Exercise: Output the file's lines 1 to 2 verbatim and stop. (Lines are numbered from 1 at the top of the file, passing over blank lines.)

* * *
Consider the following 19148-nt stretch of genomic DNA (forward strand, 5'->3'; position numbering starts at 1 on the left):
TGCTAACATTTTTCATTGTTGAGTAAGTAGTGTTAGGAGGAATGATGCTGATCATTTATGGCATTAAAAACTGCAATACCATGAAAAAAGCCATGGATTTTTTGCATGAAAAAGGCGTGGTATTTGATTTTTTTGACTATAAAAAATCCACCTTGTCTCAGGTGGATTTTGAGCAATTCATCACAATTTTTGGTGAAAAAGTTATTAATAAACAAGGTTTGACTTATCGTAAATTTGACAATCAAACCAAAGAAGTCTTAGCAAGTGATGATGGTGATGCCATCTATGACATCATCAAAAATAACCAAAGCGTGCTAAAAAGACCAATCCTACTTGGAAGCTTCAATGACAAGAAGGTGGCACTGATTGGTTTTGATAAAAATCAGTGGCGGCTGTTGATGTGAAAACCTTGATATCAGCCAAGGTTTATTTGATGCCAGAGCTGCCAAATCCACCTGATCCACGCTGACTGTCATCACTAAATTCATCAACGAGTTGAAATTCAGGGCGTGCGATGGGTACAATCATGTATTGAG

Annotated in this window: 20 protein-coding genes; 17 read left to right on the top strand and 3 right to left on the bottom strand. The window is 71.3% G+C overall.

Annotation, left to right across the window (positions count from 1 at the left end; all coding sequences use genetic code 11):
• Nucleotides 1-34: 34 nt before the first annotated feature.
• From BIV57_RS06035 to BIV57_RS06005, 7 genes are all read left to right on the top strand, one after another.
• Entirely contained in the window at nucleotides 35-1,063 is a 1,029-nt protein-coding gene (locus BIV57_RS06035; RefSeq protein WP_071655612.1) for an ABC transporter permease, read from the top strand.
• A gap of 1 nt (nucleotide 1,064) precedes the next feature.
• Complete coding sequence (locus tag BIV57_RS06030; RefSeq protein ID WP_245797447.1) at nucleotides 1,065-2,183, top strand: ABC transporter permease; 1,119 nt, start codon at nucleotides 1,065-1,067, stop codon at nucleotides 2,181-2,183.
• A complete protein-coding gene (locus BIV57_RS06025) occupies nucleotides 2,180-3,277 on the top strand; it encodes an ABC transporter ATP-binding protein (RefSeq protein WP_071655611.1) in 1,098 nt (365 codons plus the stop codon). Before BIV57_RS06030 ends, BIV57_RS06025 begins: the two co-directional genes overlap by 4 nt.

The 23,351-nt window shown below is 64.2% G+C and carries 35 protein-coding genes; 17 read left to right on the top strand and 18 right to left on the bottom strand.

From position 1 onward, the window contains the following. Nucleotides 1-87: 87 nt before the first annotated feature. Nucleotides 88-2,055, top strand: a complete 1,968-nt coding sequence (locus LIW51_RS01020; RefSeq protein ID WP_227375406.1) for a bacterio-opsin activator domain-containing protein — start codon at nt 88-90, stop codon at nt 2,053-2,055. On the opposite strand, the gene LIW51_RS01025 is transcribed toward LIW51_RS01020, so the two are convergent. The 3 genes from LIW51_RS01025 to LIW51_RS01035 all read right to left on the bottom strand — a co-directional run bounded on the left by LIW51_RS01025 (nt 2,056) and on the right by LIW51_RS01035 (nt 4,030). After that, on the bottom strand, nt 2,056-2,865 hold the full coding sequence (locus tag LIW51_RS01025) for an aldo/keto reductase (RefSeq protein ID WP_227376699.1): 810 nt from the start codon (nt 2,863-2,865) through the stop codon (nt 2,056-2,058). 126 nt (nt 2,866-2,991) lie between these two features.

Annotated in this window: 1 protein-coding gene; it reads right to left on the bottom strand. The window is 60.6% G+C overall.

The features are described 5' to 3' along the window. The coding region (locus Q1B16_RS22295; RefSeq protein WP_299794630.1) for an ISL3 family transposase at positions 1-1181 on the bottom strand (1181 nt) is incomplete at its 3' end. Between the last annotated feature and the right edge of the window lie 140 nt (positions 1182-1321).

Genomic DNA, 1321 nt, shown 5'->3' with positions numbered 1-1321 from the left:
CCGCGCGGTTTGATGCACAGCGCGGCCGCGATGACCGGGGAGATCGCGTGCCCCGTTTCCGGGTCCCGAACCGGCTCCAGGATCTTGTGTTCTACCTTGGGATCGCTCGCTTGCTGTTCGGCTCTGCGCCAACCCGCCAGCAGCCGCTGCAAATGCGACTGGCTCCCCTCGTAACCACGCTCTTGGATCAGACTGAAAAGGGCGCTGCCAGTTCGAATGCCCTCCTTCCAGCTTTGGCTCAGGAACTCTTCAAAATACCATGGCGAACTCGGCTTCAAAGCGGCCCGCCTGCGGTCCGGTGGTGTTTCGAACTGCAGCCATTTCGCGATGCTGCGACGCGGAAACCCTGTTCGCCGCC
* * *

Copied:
Consider the following 19148-nt stretch of genomic DNA (forward strand, 5'->3'; position numbering starts at 1 on the left):
TGCTAACATTTTTCATTGTTGAGTAAGTAGTGTTAGGAGGAATGATGCTGATCATTTATGGCATTAAAAACTGCAATACCATGAAAAAAGCCATGGATTTTTTGCATGAAAAAGGCGTGGTATTTGATTTTTTTGACTATAAAAAATCCACCTTGTCTCAGGTGGATTTTGAGCAATTCATCACAATTTTTGGTGAAAAAGTTATTAATAAACAAGGTTTGACTTATCGTAAATTTGACAATCAAACCAAAGAAGTCTTAGCAAGTGATGATGGTGATGCCATCTATGACATCATCAAAAATAACCAAAGCGTGCTAAAAAGACCAATCCTACTTGGAAGCTTCAATGACAAGAAGGTGGCACTGATTGGTTTTGATAAAAATCAGTGGCGGCTGTTGATGTGAAAACCTTGATATCAGCCAAGGTTTATTTGATGCCAGAGCTGCCAAATCCACCTGATCCACGCTGACTGTCATCACTAAATTCATCAACGAGTTGAAATTCAGGGCGTGCGATGGGTACAATCATGTATTGAG